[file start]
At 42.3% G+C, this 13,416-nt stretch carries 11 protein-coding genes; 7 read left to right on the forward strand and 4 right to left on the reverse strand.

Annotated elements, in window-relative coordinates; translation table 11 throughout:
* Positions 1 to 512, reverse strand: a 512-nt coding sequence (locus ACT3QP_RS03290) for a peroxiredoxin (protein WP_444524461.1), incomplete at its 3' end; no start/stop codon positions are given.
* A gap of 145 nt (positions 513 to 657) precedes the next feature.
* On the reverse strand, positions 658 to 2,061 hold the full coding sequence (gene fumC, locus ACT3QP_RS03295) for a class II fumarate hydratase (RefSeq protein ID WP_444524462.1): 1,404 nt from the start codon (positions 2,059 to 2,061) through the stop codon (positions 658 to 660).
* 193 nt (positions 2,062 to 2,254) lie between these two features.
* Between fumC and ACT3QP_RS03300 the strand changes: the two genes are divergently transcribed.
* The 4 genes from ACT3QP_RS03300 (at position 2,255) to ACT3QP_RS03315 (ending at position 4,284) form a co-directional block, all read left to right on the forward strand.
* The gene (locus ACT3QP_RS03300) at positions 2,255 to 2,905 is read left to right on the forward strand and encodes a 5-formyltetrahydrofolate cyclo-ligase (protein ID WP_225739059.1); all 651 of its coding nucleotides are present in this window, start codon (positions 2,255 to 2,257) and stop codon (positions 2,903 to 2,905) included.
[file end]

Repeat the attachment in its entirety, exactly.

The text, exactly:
At 42.3% G+C, this 13,416-nt stretch carries 11 protein-coding genes; 7 read left to right on the forward strand and 4 right to left on the reverse strand.

Annotated elements, in window-relative coordinates; translation table 11 throughout:
* Positions 1 to 512, reverse strand: a 512-nt coding sequence (locus ACT3QP_RS03290) for a peroxiredoxin (protein WP_444524461.1), incomplete at its 3' end; no start/stop codon positions are given.
* A gap of 145 nt (positions 513 to 657) precedes the next feature.
* On the reverse strand, positions 658 to 2,061 hold the full coding sequence (gene fumC, locus ACT3QP_RS03295) for a class II fumarate hydratase (RefSeq protein ID WP_444524462.1): 1,404 nt from the start codon (positions 2,059 to 2,061) through the stop codon (positions 658 to 660).
* 193 nt (positions 2,062 to 2,254) lie between these two features.
* Between fumC and ACT3QP_RS03300 the strand changes: the two genes are divergently transcribed.
* The 4 genes from ACT3QP_RS03300 (at position 2,255) to ACT3QP_RS03315 (ending at position 4,284) form a co-directional block, all read left to right on the forward strand.
* The gene (locus ACT3QP_RS03300) at positions 2,255 to 2,905 is read left to right on the forward strand and encodes a 5-formyltetrahydrofolate cyclo-ligase (protein ID WP_225739059.1); all 651 of its coding nucleotides are present in this window, start codon (positions 2,255 to 2,257) and stop codon (positions 2,903 to 2,905) included.